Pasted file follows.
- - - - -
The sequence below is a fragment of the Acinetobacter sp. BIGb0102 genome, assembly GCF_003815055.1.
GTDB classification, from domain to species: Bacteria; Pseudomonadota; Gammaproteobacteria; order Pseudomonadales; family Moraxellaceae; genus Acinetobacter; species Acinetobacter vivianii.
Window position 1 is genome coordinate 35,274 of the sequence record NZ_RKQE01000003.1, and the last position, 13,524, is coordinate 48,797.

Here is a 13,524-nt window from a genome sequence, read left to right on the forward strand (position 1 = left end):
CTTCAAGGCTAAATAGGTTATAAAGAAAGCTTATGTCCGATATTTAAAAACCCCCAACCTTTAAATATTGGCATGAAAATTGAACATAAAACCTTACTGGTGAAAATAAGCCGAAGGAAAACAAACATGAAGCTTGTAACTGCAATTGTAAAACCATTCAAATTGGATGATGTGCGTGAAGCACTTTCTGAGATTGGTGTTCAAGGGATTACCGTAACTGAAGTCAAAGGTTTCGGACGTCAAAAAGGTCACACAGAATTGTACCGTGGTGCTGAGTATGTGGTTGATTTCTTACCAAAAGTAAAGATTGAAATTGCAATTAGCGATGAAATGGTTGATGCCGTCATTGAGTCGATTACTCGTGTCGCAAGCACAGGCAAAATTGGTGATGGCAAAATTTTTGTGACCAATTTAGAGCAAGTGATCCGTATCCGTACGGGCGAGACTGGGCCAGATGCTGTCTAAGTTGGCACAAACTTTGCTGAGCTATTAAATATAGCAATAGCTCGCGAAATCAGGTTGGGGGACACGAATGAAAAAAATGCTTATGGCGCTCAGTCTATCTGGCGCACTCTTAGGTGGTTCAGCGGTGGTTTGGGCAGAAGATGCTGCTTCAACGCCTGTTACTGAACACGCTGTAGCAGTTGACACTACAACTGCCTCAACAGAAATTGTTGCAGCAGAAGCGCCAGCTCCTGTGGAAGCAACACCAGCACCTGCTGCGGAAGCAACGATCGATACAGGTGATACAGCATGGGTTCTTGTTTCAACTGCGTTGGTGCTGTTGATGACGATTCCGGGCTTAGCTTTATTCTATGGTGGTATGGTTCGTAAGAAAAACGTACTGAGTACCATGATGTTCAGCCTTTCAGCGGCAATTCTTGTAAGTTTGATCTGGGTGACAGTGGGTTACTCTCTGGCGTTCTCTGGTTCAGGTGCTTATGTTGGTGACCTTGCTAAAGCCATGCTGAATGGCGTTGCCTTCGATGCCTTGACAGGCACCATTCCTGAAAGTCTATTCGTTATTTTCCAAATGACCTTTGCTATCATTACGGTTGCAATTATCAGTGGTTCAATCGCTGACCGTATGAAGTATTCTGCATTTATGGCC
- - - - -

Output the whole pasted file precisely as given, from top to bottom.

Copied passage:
The sequence below is a fragment of the Acinetobacter sp. BIGb0102 genome, assembly GCF_003815055.1.
GTDB classification, from domain to species: Bacteria; Pseudomonadota; Gammaproteobacteria; order Pseudomonadales; family Moraxellaceae; genus Acinetobacter; species Acinetobacter vivianii.
Window position 1 is genome coordinate 35,274 of the sequence record NZ_RKQE01000003.1, and the last position, 13,524, is coordinate 48,797.

Here is a 13,524-nt window from a genome sequence, read left to right on the forward strand (position 1 = left end):
CTTCAAGGCTAAATAGGTTATAAAGAAAGCTTATGTCCGATATTTAAAAACCCCCAACCTTTAAATATTGGCATGAAAATTGAACATAAAACCTTACTGGTGAAAATAAGCCGAAGGAAAACAAACATGAAGCTTGTAACTGCAATTGTAAAACCATTCAAATTGGATGATGTGCGTGAAGCACTTTCTGAGATTGGTGTTCAAGGGATTACCGTAACTGAAGTCAAAGGTTTCGGACGTCAAAAAGGTCACACAGAATTGTACCGTGGTGCTGAGTATGTGGTTGATTTCTTACCAAAAGTAAAGATTGAAATTGCAATTAGCGATGAAATGGTTGATGCCGTCATTGAGTCGATTACTCGTGTCGCAAGCACAGGCAAAATTGGTGATGGCAAAATTTTTGTGACCAATTTAGAGCAAGTGATCCGTATCCGTACGGGCGAGACTGGGCCAGATGCTGTCTAAGTTGGCACAAACTTTGCTGAGCTATTAAATATAGCAATAGCTCGCGAAATCAGGTTGGGGGACACGAATGAAAAAAATGCTTATGGCGCTCAGTCTATCTGGCGCACTCTTAGGTGGTTCAGCGGTGGTTTGGGCAGAAGATGCTGCTTCAACGCCTGTTACTGAACACGCTGTAGCAGTTGACACTACAACTGCCTCAACAGAAATTGTTGCAGCAGAAGCGCCAGCTCCTGTGGAAGCAACACCAGCACCTGCTGCGGAAGCAACGATCGATACAGGTGATACAGCATGGGTTCTTGTTTCAACTGCGTTGGTGCTGTTGATGACGATTCCGGGCTTAGCTTTATTCTATGGTGGTATGGTTCGTAAGAAAAACGTACTGAGTACCATGATGTTCAGCCTTTCAGCGGCAATTCTTGTAAGTTTGATCTGGGTGACAGTGGGTTACTCTCTGGCGTTCTCTGGTTCAGGTGCTTATGTTGGTGACCTTGCTAAAGCCATGCTGAATGGCGTTGCCTTCGATGCCTTGACAGGCACCATTCCTGAAAGTCTATTCGTTATTTTCCAAATGACCTTTGCTATCATTACGGTTGCAATTATCAGTGGTTCAATCGCTGACCGTATGAAGTATTCTGCATTTATGGCC